2.    An election can now be made to allow non-domiciled spouses to be treated as UK domicile for inheritance tax purposes.  This can be made either during their life time or on death.

Increase in spousal exemption

For deaths occurring before 6th April 2013, the exemption for transfers from a UK domiciled spouse and their non-domiciled spouse was limited to £55,000.  Transfers above this life time limit were subject to an immediate charge to inheritance tax.  This change will allow estates of up to £325,000 to be passed on death from a UK domiciled individual to his non-domiciled partner without suffering any charge to inheritance tax.

Election to be treated as UK domiciled for inheritance tax

Where an IHT liability would arise on death, the non-domiciled spouse should consider whether to make an election to be treated as UK domiciled.  The election will allow a non-domiciled spouse to be treated as UK domiciled for inheritance tax purposes.  The election does not affect the position for income tax or capital gains tax, so the individual may continue to claim the remittance basis in respect of foreign income and capital gains if they wish.


The obvious tax advantage of the making the election is not only will the couple be able to transfer assets freely during their life time but will also qualify for a further nil rate band.  However, once the previously non-domiciled individual is treated as UK domiciled, their worldwide assets will be within the scope of IHT and not just UK situs assets.  Although there are steps which could be taken to ensure the non-UK assets remain outside the scope of UK inheritance tax.

Conditions attached to both the life time election and the death election to ensure they are valid.  Care needs to be taken when advising clients whether to make an election as it can have a significant effect on the amount of inheritance tax that becomes due, especially given that current rate of this tax is 40%.

Tax Video Update - Streamlined US Tax Filing

16 August 2013 •

Warrener Stewart Tax Update

Streamlined US Tax Filing, August 2013

Need to file an old US Individual tax return?

The IRS has announced a new streamlined filing compliance procedure for non-resident U.S. taxpayers, put into effect from September 1, 2012.  The new streamlining has been introduced after recognizing that some U.S. taxpayers living abroad have failed to timely file U.S. federal income tax returns or Reports of Foreign Bank and Financial Accounts (FBARs).  The aim is to provide an efficient means for low compliance risk taxpayers to bring their US tax affairs to date.  

What is streamlining?

The streamlining procedure will bring taxpayers up to date with regards to the past 3 years of federal returns and the past 6 years of FBARs.  For those taxpayers presenting low compliance risk, review of the streamlined tax returns will be expedited by the IRS and no penalties or follow-up actions will be pursued.  If the submitted returns show less than $1,500 in tax due in each of the years, they will be treated as low risk and processed in a streamlined manner.   Taking advantage of streamlining is simple and can be obtained by simply sending your completed return and streamlining questionnaire to a specific filing address and noting on the return that the streamlining process is being used.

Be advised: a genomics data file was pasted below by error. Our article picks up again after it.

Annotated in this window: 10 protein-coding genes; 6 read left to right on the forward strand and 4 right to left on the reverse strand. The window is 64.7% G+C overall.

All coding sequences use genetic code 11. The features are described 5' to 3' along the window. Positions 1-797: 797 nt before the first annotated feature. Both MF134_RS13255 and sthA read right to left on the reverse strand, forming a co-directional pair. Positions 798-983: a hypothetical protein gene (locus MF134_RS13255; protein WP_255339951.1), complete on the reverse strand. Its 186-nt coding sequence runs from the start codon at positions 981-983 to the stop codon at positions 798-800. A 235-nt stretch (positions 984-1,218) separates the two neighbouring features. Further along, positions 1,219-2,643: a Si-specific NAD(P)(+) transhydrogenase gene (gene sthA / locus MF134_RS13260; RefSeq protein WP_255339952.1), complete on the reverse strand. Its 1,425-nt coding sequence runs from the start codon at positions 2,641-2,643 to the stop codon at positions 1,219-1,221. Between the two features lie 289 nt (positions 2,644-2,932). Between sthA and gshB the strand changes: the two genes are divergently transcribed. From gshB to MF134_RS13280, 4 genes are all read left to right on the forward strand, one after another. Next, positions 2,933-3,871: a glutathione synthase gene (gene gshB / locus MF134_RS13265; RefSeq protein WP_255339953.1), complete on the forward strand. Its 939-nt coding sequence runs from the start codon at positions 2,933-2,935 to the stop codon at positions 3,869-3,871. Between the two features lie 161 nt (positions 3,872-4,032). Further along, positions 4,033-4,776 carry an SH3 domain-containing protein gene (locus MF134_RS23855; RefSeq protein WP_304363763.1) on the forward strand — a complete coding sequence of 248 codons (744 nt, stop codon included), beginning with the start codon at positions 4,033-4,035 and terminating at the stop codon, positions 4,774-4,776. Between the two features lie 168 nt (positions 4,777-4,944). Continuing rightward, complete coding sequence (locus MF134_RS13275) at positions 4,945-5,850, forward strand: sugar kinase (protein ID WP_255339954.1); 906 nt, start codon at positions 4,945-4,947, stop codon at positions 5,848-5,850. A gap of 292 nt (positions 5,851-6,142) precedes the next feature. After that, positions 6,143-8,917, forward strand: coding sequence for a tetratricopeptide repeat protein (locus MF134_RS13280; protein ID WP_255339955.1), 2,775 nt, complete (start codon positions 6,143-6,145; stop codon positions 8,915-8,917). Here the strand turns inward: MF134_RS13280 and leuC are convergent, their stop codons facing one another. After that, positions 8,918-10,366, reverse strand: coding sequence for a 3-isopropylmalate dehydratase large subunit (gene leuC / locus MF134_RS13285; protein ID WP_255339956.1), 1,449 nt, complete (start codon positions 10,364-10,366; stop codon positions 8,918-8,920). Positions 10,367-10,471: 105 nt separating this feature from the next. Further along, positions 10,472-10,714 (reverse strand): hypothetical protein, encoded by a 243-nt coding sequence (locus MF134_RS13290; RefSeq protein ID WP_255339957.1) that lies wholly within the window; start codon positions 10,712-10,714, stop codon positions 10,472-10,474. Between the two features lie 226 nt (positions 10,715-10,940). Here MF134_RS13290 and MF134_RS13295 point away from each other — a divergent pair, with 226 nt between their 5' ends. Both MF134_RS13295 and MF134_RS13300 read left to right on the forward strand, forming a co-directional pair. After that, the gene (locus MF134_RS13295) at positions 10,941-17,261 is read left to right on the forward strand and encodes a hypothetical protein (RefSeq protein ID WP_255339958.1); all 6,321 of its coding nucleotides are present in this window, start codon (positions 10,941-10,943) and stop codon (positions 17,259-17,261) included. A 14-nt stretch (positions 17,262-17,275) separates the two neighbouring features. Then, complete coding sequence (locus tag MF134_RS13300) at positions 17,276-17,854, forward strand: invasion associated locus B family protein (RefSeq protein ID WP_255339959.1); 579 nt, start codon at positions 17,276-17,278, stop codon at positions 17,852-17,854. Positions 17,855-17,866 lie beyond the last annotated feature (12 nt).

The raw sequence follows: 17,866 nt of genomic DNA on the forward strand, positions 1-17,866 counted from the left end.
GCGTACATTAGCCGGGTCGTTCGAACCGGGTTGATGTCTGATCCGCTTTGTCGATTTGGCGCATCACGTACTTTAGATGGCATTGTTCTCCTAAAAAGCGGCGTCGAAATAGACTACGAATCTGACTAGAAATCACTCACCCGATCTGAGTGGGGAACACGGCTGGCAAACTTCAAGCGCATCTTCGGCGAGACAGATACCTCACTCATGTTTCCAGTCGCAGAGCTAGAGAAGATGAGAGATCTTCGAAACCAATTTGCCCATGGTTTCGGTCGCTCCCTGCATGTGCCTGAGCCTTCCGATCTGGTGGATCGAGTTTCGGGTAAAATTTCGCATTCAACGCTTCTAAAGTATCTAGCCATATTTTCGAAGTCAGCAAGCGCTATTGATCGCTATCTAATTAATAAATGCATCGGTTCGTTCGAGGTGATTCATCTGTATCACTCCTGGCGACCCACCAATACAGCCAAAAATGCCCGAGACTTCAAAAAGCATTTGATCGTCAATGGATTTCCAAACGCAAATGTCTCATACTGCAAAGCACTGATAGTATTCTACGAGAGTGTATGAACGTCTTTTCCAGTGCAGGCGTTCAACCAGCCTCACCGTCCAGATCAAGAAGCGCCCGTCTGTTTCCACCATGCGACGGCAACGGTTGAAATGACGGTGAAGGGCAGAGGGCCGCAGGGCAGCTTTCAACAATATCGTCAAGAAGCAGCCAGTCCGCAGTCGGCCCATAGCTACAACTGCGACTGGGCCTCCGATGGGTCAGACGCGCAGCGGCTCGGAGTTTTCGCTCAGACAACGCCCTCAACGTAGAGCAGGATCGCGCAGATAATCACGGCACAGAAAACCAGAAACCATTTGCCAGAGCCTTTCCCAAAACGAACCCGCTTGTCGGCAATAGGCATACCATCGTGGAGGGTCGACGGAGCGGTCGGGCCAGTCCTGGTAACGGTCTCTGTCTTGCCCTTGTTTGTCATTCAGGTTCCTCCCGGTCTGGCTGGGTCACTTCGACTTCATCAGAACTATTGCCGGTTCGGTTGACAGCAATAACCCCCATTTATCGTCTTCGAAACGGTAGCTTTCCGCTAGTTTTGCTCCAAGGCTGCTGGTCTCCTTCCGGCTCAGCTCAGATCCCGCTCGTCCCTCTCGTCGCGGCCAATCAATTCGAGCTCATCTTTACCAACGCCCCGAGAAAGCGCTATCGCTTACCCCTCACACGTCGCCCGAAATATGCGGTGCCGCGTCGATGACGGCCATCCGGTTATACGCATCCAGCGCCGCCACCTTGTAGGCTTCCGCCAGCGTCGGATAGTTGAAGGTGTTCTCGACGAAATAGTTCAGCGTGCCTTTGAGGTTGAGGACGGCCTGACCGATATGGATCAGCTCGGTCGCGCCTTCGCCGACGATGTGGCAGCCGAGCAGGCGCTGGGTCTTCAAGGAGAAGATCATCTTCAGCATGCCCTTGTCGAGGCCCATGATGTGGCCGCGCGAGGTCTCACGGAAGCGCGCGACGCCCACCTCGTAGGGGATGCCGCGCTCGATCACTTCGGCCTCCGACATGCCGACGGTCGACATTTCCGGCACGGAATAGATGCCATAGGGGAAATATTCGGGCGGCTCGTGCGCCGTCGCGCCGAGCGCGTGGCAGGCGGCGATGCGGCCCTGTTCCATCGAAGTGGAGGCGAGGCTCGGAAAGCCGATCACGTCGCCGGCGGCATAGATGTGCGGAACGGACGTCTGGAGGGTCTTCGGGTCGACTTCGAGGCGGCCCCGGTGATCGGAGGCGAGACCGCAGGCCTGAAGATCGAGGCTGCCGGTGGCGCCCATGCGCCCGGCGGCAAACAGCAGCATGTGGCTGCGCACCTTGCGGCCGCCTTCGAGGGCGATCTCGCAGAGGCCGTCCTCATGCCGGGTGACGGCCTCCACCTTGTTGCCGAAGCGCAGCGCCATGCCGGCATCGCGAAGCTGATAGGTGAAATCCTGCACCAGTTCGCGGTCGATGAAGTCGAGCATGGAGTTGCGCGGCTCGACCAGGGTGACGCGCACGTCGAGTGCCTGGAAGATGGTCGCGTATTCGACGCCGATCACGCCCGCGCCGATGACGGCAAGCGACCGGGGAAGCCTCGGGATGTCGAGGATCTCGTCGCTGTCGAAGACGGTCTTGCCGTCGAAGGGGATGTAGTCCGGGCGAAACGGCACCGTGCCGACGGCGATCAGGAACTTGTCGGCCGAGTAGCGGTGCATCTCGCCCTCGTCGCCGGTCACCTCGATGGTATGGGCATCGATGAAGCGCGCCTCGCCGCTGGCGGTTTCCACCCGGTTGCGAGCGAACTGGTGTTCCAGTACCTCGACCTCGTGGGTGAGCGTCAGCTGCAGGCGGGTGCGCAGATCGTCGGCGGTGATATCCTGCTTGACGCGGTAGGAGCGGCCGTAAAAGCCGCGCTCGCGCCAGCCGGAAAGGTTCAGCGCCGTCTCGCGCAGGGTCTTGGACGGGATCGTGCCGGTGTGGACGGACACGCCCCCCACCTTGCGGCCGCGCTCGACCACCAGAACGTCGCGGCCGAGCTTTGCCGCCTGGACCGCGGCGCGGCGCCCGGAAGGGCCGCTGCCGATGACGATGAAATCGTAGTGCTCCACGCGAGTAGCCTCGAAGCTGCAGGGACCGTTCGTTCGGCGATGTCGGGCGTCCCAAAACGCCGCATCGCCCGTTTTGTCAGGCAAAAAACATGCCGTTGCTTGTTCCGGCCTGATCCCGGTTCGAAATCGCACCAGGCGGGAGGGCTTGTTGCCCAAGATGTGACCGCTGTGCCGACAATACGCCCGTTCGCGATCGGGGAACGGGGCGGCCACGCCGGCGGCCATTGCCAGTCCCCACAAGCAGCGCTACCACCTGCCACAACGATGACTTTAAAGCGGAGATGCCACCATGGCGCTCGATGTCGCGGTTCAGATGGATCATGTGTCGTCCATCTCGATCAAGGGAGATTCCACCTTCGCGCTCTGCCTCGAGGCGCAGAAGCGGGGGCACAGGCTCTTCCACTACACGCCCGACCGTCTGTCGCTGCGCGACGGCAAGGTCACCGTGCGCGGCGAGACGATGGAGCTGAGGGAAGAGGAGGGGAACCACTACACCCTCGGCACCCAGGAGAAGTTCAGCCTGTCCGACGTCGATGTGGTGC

Streamlining is available for non-resident U.S. taxpayers who have resided outside of the U.S. since January 1, 2009 and who have not filed a U.S. tax return during this same period.


It is always advisable to keep on top of your US tax affairs to avoid penalties and administrative problems (e.g. obtaining passports).  With the new streamlining process in effect, there really is no excuse!

Tax Video Update - Enterprise Management Incentive Scheme changes

01 July 2013 •


Warrener Stewart Tax Update

Enterprise Management Incentive scheme, July 2013

What is the change?

The draft Finance Bill 2013 includes the provision to allow the period from the date the share options are granted under an Enterprise Management Incentive (“EMI”) scheme to count towards the 1 year period needed to qualify for Entrepreneur’s Relief.

What is an EMI scheme?

EMI is an HMRC approved share incentive scheme to reward and retain key staff by offering them options to purchase shares in the employing company.  The idea behind EMI is that the option price (the amount payable for the shares) is set at the open market value of those shares at the date the options are granted; as the key employees increase the value of the company over time they can then exercise the options and acquire the shares (at the price set when granting the options) without any tax consequences.

Why is the change important?

Entrepreneur’s Relief allows a 10% capital gains tax rate to be used (subject to satisfying certain criteria) on the sale of shares.  Two of the key criteria surrounding the sale of shares owned by employees are that the employee needed to own at least 5% of the shares in a company and they needed to have owned those shares for at least 1 year.

HMRC had previously announced the removal of the need for the shareholding to exceed 5% of the employing company where those shares were acquired under an EMI scheme but until now the 1 year ownership period only counted from the date the shares were actually issued to the employee (i.e. the period from date of grant of the options did not previously count).

Most EMI share options include a provision to allow unexercised options to be exercised immediately prior to a possible sale/takeover of the company to allow the employees to sell the newly acquired shares.  Without the recent change the employee would have faced a capital gains tax rate of up to 28%, however, after the change mentioned above as long as the options had been granted one year prior to the sale the employee should face a capital gains tax rate of 10%.


The change to allow the period from date of grant of the options to count toward the 1 year period for Entrepreneur’s Relief has brought back the EMI scheme into sharp focus as an extremely tax efficient way to reward key members of staff and, more importantly, to retain those key members.

We would be more than happy to explore with you the mechanics of setting up an EMI scheme and the potential tax savings both for the employees and the employing company.